nigeriaFrom the World Rainforest Movement Monthly

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Nigerian author Chimamanda Ngozi warns us of the risks of listening to the same version of a story over and over again. That story we repeatedly hear in history books, the media or literature, about a people or culture or particular place is ONE of the many existing and possible stories. But then, which story is constantly repeated? The prevalence of one particular story almost always responds to global power structures: “How they are told, who tells them, when they are told, how many stories are told, are really dependent on power (…)Stories have been used to dispossess and to malign.”(1)

Most of the dominant stories we know today were written by white men during the era of colonization. Through these stories, stereotypes and prejudices were built and imposed based on classifying the world population by “race”: black, white, Indian, brown. Of course, since white men wrote the story, white men were attributed the best possible qualities. Racism began to appear in that moment. “Race” is a mental construction of colonial rule which has since permeated the most important dimensions of global power. This story—that is to say, that people could be classified by “race”— was a way to legitimize relationships of superiority/inferiority between dominated peoples and dominators (2).

In this issue of the newsletter we want to tell other stories: Stories that make many people uncomfortable and that have to do with racism tied to environmental destruction and contamination, the appropriation of territories, and the destruction of forests and rivers. This is called Environmental Racism.

It is necessary to confront and denounce that the capitalist system, rooted in colonial logic, is structurally racist. The current economic model implicitly thrusts destruction, pollution, occupation and violence on black populations, indigenous people and farmers, with the aim of continuing to exploit, produce and therefore accumulate. It is these populations that the system (and everyone who defends it) sees as “the other;” they are peoples or “races” to be assimilated into the system, or else deprived of any right to be “other.” The ways of denying the “other’s” existence and of continuing to impose a narrative that categorizes people based on “race,” can occur in many different ways, though almost always violent.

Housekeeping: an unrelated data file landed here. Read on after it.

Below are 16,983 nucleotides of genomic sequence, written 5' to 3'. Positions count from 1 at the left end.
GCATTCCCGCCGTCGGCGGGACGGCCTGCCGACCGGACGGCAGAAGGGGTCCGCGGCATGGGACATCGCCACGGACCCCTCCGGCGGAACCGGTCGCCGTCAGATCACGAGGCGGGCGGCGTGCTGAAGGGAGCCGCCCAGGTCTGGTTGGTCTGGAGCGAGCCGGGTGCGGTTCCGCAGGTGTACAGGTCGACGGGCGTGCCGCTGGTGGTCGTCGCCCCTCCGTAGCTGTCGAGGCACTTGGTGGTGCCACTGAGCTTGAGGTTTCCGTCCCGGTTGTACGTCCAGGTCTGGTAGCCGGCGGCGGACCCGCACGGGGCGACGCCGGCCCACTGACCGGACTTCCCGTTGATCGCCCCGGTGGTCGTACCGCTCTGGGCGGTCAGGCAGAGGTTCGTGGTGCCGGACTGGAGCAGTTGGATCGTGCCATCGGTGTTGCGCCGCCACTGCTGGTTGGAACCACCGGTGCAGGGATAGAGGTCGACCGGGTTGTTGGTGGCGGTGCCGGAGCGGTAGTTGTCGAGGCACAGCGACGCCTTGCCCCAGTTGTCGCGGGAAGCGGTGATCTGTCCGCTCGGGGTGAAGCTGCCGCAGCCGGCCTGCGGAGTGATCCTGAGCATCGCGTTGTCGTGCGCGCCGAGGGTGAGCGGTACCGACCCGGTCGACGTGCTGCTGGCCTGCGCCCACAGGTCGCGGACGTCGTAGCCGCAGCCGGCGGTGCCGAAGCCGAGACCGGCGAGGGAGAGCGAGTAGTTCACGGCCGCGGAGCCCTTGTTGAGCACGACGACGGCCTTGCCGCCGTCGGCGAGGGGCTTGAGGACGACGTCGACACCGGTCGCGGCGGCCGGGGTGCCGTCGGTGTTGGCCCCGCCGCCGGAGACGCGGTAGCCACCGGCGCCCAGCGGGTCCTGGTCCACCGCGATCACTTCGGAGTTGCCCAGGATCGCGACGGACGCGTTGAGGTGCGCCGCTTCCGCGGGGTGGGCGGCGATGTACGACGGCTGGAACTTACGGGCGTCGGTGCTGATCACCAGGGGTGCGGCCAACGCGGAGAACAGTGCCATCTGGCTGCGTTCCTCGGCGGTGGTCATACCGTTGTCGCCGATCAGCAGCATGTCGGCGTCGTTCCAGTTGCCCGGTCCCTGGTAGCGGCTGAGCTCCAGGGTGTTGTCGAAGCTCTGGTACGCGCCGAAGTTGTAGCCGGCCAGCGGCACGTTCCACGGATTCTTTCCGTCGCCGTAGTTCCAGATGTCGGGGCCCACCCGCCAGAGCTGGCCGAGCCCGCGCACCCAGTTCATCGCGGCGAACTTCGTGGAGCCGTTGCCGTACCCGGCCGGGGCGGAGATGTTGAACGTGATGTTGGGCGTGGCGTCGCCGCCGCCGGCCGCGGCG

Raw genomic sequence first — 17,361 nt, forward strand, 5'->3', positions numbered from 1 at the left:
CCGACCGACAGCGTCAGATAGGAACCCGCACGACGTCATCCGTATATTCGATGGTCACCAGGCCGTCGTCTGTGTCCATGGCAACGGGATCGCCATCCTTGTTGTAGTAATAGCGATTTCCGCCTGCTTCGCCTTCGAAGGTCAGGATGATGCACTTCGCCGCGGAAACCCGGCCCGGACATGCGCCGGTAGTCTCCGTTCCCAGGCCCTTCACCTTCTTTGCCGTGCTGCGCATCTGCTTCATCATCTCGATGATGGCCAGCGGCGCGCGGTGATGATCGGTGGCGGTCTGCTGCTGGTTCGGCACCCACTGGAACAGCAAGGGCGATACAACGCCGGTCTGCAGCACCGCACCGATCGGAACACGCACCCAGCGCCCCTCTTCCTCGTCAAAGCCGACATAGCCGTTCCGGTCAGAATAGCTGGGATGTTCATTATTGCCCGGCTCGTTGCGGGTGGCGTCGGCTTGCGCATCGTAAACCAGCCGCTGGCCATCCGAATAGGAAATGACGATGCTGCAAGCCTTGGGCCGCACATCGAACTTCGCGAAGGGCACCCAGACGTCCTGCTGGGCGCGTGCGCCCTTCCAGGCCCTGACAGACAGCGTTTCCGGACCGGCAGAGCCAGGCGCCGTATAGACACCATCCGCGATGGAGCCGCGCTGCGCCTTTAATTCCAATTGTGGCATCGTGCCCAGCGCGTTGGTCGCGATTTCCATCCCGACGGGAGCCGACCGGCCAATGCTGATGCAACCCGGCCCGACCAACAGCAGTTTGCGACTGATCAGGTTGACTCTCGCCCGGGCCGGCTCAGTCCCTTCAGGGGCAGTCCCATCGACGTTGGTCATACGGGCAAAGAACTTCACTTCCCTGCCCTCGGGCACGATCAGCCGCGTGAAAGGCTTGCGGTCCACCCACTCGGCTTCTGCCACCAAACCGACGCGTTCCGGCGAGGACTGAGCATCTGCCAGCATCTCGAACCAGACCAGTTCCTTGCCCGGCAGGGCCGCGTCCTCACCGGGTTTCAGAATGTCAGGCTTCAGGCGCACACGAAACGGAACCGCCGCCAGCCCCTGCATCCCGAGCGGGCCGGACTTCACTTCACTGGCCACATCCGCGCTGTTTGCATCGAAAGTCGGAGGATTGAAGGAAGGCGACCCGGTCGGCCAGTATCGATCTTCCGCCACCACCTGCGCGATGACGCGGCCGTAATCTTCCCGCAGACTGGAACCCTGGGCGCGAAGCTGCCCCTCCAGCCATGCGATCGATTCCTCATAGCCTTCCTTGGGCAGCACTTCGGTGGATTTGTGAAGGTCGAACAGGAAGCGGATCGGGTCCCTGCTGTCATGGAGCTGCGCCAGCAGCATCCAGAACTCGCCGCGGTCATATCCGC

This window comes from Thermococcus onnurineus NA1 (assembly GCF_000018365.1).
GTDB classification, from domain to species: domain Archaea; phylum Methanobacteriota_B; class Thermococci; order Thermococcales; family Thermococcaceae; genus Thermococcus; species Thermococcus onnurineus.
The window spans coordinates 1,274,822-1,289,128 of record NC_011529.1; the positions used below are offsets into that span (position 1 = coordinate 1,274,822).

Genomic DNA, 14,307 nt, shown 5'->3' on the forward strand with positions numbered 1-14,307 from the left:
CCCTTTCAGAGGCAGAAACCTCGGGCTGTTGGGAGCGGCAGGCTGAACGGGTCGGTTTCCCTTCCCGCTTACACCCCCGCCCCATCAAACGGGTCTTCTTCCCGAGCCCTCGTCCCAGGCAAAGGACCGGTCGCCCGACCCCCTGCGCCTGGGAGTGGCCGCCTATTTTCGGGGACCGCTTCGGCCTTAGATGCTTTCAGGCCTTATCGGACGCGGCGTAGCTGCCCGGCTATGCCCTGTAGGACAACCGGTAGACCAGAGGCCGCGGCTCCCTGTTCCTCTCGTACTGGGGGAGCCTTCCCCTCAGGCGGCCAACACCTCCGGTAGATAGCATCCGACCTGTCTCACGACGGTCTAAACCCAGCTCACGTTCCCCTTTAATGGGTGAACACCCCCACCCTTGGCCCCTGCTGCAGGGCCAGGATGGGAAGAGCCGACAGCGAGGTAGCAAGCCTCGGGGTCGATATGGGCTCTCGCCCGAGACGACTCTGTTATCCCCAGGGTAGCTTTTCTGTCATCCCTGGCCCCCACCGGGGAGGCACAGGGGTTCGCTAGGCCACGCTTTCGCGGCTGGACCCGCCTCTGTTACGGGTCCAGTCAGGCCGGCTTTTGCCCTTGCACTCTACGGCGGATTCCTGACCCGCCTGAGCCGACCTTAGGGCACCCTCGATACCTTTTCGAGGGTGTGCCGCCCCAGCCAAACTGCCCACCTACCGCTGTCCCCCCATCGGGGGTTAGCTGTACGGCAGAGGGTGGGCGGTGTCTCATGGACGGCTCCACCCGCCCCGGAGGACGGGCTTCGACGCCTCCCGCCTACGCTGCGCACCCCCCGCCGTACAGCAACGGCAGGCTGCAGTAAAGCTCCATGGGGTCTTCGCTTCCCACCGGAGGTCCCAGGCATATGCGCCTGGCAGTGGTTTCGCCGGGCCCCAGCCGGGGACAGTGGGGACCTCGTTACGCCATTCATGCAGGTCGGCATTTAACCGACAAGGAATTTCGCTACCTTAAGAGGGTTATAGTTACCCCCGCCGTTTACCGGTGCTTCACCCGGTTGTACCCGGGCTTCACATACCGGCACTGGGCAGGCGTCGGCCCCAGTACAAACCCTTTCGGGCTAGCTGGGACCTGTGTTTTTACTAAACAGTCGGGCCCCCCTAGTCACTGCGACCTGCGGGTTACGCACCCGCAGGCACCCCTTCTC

When oil is extracted in Nigeria, when millions of hectares of forests in Indonesia are burned to clear land for oil palm monoculture, when a mega-dam is built in Brazil, when a “conservation park” is set up in Thailand and prohibits entry to local peoples, when a REDD project is established in the Democratic Republic of the Congo: Who owns these lands? Which peoples are affected? Similarly, when an oil refinery opens in a city, or a municipal waste landfill is installed, are these facilities perchance built near wealthy, privileged neighborhoods, which are almost always “white”?

The answers to these questions are the other stories we have chosen to address in this issue of the newsletter. This newsletter speaks directly about environmental racism.

In this difficult challenge of reflecting on racism as a process of oppression, we recognize and stand in solidarity with the many resistance movements confronting it. People continue to resist and build networks of unity, telling many stories in order to build a world where many worlds fit. Once again, remembering Chimamanda Ngozi’s words, we believe that “stories can also be used to empower and humanize. Stories can break the dignity of people, but stories can also repair that broken dignity.”

(1) Chimamanda Ngozi Adichie, “The danger of a single story”, https://www.ted.com/talks/chimamanda_adichie_the_danger_of_a_single_story?language=en (video with subtitles in more than 40 languages)
(2) Anibal Quijano, Colonialidad del poder, eurocentrismo y América Latina,